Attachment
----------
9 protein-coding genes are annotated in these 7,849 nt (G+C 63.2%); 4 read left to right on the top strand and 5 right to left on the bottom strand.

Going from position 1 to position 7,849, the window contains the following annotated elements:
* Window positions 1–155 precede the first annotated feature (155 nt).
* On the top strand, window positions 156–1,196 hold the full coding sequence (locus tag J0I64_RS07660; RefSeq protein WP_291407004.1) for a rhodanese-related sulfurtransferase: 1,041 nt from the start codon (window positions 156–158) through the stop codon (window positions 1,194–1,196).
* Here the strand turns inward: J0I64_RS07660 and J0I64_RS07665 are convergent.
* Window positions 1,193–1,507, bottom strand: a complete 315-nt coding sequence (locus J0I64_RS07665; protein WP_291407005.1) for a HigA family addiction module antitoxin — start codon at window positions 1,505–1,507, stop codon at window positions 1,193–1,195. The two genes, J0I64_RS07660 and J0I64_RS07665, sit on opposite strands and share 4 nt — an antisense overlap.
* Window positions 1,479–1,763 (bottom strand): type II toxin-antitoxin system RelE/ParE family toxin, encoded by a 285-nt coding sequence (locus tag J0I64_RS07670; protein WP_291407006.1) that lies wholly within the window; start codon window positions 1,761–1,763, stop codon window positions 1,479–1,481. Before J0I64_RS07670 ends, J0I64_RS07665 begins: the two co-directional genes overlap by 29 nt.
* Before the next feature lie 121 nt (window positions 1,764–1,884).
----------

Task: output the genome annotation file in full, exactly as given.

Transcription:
9 protein-coding genes are annotated in these 7,849 nt (G+C 63.2%); 4 read left to right on the top strand and 5 right to left on the bottom strand.

Going from position 1 to position 7,849, the window contains the following annotated elements:
* Window positions 1–155 precede the first annotated feature (155 nt).
* On the top strand, window positions 156–1,196 hold the full coding sequence (locus tag J0I64_RS07660; RefSeq protein WP_291407004.1) for a rhodanese-related sulfurtransferase: 1,041 nt from the start codon (window positions 156–158) through the stop codon (window positions 1,194–1,196).
* Here the strand turns inward: J0I64_RS07660 and J0I64_RS07665 are convergent.
* Window positions 1,193–1,507, bottom strand: a complete 315-nt coding sequence (locus J0I64_RS07665; protein WP_291407005.1) for a HigA family addiction module antitoxin — start codon at window positions 1,505–1,507, stop codon at window positions 1,193–1,195. The two genes, J0I64_RS07660 and J0I64_RS07665, sit on opposite strands and share 4 nt — an antisense overlap.
* Window positions 1,479–1,763 (bottom strand): type II toxin-antitoxin system RelE/ParE family toxin, encoded by a 285-nt coding sequence (locus tag J0I64_RS07670; protein WP_291407006.1) that lies wholly within the window; start codon window positions 1,761–1,763, stop codon window positions 1,479–1,481. Before J0I64_RS07670 ends, J0I64_RS07665 begins: the two co-directional genes overlap by 29 nt.
* Before the next feature lie 121 nt (window positions 1,764–1,884).